Convenience eating, is one of the nine Eating for You Drivers, or reasons, for Eating. But can convenience eating be mindful and healthy? This driver can either support or detract from your health and wellbeing.
Excerpt from the Eating for You book
We cannot underestimate the influence of our perception of time with regard to everything we do. This applies to how we choose to eat. We seek quick meals and the choice of healthier options. Convenience is a strong driver, so in order to optimise our health, our skills in selecting, preparing, and cooking nutritious foods need to be at least equally as strong.
Convenience is a strong driver, so in order to optimise our health our skills in selecting, preparing and cooking nutritious foods need to be at least equally as strong.
Food preparers often express the time constraints related to family meals. They comment on the amount of time that is required to plan, shop, and prepare food. For some, convenience can become the dominant driver resulting in quick and ready to eat meals.
Pam led a busy life working in the business with her husband and taking care of two children. As their business grew she had less time to prepare home-cooked meals so the family meal was purchased from take away food outlets on the way home from work. This change in eating led to considerable weight gain over twelve months. It wasn’t until Pam prioritised cooking an evening meal that she managed to lose her excess body weight.
Another risk of relying on ready-to-go meals is that you may literally find yourself eating on the run. If your choice of convenience foods is within an unplanned eating habit, then the choice is usually based on whatever is available. The mode of eating can override natural appetite control mechanisms and we become unaware of what and how much we eat.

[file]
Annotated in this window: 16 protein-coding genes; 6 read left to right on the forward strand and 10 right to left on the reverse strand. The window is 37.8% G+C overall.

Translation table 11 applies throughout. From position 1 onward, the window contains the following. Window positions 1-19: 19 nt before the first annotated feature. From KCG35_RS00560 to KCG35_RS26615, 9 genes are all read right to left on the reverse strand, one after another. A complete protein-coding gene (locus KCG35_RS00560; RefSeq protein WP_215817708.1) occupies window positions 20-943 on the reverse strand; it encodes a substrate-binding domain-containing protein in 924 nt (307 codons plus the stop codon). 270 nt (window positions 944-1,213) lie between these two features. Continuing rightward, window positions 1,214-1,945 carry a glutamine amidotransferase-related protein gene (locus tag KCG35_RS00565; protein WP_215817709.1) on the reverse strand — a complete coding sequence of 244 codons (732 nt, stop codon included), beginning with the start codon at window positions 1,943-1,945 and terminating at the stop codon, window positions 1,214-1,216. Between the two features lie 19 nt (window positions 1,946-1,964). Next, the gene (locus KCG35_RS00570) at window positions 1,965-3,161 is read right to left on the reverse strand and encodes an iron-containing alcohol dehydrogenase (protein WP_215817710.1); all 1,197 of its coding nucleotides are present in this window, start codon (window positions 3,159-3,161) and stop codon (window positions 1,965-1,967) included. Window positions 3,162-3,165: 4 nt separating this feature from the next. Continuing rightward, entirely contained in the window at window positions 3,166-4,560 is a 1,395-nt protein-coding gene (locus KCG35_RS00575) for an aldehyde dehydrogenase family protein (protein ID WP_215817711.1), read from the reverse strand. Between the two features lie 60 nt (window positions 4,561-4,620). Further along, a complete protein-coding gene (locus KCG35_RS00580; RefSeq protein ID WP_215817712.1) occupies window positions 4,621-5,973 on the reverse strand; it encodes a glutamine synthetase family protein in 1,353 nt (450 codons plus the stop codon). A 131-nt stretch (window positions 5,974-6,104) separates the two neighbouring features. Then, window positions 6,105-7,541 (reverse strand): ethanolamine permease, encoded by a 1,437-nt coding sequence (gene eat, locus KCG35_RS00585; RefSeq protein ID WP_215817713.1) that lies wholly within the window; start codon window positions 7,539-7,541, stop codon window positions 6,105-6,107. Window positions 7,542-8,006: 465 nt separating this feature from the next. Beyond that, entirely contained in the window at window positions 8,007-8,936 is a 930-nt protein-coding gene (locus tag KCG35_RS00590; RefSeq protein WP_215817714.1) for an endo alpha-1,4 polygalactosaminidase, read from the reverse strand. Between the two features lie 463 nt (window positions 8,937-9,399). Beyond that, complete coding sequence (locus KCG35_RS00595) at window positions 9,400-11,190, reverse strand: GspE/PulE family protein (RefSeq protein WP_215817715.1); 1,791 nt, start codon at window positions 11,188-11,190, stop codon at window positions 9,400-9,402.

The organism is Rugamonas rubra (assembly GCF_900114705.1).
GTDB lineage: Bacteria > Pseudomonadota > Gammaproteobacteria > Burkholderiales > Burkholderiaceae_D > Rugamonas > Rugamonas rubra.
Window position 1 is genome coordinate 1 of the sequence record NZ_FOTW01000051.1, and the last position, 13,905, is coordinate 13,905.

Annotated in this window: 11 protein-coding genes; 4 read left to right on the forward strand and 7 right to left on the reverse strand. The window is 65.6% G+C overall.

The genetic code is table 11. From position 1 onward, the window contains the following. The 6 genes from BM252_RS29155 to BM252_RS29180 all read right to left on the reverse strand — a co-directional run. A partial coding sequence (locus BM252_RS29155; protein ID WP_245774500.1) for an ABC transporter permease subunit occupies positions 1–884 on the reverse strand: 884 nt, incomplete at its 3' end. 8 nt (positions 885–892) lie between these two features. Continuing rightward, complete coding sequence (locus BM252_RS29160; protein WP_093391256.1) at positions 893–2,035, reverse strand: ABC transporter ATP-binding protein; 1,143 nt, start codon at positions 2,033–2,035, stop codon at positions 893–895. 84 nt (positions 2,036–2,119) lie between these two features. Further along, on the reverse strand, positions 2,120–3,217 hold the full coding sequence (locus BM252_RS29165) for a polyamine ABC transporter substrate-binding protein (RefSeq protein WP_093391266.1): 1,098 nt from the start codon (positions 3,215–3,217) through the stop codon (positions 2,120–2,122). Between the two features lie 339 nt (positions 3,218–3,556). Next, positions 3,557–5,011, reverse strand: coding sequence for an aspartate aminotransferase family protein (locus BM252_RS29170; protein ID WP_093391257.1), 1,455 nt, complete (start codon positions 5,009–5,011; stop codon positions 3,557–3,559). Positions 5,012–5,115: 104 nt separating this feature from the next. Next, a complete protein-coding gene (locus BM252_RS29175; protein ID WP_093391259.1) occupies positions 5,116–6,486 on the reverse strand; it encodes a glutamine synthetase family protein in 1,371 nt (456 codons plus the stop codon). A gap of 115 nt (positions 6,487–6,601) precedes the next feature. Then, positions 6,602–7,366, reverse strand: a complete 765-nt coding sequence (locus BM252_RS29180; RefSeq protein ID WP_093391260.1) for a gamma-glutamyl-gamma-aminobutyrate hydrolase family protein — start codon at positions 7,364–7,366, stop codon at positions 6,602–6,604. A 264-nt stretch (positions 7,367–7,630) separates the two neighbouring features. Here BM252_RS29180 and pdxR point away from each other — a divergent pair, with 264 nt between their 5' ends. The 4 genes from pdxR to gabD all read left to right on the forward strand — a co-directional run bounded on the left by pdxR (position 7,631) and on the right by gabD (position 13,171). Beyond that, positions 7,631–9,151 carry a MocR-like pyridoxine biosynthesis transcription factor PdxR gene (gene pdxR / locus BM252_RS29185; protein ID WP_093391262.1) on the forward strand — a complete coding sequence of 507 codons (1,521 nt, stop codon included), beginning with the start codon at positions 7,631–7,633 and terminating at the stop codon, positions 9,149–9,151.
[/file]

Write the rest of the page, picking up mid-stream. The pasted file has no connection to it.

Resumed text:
The [convenience] mode of eating can override natural appetite control mechanisms and we become unaware of what and how much we eat.
Planned choice of convenience foods does not necessarily mean eating unhealthily. There is an array of healthier takeaway and pre-prepared meals available with lower levels of added sugar, salt, and saturated fat.
Even healthier choices usually lack adequate quantities of fresh vegetables, so it is important to realise that you are missing out on essential vitamins, minerals, and phytochemicals, which are naturally occurring compounds in plants. Adjust for this by asking for additional vegetables or adding them at home.
Mindful and Healthy Convenience Eating
#1 Plan your meals for the week.
#2 Keep your meals simple and seasonal. How many recipes do you really need?
#3 Prepare your shopping list based on your plan, and what’s in your pantry, refrigerator, and freezer.
#4 Prepare at least two meals a week ahead of time e.g. dedicate some time to batch cooking e.g. soups, pasta sauces, curries, and casseroles can all be cooked in large quantities and frozen.
#5 Keep fresh fruit, nuts, crackers, vegetable-based dips such as hummus and guacamole and cheese at hand for an easy nutritious lunch.
#6 Check in with your level of hunger and aim to eat when you are hungry, rather than when you remember to eat or when you think it is meal time.
#7 Always stop and eat your meals and snacks without distraction—this increases your enjoyment of the food and allows you to tune into your natural hunger and satiety signals.
For additional tips on planning meals and eating mindfully, you might like to take a read of the Eating for You book. Click here to learn more.